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What’s Cooking Down on the Jamie Kennedy Farm

Jamie Kennedy

By mid-August, when we dropped on Jamie’s Kennedy’s Prince Edward County farm to check up on his summer dining series, heat and drought had imposed an eerie harbinger of fall on the local landscape.

In the approach to Hillier, Loyalist Parkway was flanked with brown lawns littered with dead leaves from bare trees that looked to be turning in early for their seasonal rest – but were more likely giving up the ghost for good. So when the skies opened with a vengeance just as we pulled up at the Jamie Kennedy homestead, we did our best to stay focussed on the positive. Yes, we were going to be stuck taking shelter and a glass of water in the barn instead of Hinterland sparkling rosé, frites, bison tartare and other hors d’oeuvres promised up on the open ridge overlooking Kennedy’s small winery.

But the place clearly needed the soaking. By five pm a sodden chef and some of his drenched guests came down the hill to join the rest of us. They left the deep-fryer behind, but brought the skewered vegetables, bison tartare, and smoked whitefish-filled éclairs, wilting some in the onslaught of humidity. Nobody minded – the farm side setting was too compelling. And besides, everyone’s favourite local vintner Norman Hardie – who was providing the wines for dinner – had revealed some cheering news: the hot summer was doing wonders for his grapes.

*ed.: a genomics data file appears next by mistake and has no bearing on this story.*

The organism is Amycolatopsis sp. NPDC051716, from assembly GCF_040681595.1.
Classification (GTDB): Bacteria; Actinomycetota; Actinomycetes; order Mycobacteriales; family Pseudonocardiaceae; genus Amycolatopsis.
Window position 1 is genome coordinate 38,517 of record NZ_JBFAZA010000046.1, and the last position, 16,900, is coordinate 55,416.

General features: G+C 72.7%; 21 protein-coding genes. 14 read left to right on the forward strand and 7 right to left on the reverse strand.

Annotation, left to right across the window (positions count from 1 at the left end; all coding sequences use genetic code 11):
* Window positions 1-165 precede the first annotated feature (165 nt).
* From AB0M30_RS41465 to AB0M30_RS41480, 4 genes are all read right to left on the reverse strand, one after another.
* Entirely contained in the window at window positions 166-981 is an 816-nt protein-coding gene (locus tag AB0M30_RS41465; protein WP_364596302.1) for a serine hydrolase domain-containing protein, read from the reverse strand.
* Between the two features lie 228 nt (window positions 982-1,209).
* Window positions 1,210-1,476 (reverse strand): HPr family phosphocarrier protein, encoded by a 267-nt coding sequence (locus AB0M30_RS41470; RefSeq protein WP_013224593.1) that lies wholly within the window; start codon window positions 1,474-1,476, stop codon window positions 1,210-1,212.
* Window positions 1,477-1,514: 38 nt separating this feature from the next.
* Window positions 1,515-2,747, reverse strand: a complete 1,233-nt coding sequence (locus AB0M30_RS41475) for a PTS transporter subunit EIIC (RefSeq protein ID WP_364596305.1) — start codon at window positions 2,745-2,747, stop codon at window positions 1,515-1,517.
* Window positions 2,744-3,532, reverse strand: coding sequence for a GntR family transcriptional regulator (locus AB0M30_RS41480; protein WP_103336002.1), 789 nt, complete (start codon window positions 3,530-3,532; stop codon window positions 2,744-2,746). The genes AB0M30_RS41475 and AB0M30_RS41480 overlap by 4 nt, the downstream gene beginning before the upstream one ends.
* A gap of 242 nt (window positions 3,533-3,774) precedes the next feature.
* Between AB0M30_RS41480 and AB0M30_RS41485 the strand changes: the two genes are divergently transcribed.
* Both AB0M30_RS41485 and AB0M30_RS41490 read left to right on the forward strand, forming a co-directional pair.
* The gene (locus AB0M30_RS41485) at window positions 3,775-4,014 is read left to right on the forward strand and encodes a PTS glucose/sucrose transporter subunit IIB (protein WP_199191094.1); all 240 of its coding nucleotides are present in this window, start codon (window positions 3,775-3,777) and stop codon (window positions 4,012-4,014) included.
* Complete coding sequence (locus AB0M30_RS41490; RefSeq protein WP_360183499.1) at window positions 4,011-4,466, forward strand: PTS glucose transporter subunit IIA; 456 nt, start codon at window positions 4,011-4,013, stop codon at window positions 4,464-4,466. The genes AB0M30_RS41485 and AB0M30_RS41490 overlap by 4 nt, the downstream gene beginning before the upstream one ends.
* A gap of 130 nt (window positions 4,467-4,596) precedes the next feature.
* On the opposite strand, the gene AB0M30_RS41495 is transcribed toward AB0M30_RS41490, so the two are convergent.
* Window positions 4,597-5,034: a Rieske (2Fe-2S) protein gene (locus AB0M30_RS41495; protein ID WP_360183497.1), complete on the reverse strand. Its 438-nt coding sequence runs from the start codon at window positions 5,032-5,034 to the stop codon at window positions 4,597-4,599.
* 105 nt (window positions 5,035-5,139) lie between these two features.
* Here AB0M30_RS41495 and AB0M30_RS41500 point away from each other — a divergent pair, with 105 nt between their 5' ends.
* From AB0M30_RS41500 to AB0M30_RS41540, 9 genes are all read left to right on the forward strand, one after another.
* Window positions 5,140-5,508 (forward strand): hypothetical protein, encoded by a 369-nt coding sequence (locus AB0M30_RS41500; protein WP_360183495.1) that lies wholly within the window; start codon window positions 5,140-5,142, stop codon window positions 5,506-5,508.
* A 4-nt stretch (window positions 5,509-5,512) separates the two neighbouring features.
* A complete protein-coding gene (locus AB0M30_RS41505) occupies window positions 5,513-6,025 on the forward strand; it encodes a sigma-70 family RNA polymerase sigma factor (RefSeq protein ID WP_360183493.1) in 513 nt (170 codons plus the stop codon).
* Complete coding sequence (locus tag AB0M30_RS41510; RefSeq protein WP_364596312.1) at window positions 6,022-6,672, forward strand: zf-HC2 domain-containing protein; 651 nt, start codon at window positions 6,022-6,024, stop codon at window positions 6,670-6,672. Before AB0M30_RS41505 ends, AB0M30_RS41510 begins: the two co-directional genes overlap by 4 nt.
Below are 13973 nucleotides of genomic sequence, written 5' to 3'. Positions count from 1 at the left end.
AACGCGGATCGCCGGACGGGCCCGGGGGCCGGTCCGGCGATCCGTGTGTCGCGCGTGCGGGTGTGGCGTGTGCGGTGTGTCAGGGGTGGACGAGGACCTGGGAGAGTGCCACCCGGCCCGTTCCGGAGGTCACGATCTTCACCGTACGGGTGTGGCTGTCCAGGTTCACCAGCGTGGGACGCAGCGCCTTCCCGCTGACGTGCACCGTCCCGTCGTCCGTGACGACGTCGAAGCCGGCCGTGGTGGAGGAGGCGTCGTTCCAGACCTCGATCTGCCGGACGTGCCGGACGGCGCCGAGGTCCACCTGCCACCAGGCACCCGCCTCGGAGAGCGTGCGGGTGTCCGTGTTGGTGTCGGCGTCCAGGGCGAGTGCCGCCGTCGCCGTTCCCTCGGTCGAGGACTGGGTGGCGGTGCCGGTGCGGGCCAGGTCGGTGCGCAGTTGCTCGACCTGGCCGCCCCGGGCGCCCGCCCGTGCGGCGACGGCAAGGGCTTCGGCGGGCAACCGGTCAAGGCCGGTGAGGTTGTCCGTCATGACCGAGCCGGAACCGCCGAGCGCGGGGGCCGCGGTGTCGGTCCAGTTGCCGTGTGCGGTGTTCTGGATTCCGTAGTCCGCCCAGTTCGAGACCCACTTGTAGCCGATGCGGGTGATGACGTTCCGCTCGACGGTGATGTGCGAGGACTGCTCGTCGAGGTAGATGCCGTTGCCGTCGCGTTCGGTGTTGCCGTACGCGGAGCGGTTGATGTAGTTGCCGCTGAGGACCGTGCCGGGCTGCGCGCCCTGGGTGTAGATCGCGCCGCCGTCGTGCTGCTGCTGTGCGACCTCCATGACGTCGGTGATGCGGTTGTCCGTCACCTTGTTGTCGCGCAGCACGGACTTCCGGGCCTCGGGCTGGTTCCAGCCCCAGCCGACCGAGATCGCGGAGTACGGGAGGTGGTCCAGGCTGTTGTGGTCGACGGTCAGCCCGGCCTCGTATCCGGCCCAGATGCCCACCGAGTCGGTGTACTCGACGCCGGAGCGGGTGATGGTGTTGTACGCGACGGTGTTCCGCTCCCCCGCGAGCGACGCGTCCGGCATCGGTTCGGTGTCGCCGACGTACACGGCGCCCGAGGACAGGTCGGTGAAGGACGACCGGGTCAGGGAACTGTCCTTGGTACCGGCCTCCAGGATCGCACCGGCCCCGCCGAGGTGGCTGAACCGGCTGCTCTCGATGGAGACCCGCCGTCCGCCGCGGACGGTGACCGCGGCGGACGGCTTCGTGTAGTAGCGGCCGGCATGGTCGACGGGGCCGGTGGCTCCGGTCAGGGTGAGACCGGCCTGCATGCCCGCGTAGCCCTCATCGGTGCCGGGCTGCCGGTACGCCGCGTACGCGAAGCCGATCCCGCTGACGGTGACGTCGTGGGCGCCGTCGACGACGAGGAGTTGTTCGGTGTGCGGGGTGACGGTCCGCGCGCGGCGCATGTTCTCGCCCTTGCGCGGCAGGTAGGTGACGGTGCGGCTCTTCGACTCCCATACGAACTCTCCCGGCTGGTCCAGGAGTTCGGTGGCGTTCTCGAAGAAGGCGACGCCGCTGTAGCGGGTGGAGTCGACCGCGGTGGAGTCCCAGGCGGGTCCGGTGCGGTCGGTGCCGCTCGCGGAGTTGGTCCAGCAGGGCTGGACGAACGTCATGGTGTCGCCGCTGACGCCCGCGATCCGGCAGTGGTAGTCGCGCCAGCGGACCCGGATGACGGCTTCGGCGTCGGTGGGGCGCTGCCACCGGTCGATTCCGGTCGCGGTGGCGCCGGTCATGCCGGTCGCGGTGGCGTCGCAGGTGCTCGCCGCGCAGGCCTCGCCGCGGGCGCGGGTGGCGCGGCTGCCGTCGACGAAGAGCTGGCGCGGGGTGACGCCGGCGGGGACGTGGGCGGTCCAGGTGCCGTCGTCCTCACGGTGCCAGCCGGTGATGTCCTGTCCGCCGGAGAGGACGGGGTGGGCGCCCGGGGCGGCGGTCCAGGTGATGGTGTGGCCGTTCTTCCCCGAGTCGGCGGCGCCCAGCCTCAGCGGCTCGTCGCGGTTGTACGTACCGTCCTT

Soon we sat down to a summery first course of baked pesto-stuffed baby squash, adrift in a bright, light tomato sauce. Then things took a surprising robust turn with a thick bean, corn and mushroom soup. Next, an escabèche of firm Ontario pickerel. And finally, echoing the strangely autumnal landscape, we got braised short rib on braised leeks, hard cheeses and a poached pear.

Jamie KennedyJust three dinners remain in the series – which culminates in a Thanksgiving feast on the 8th of October. Alas, each is sold out. But there’s always next year.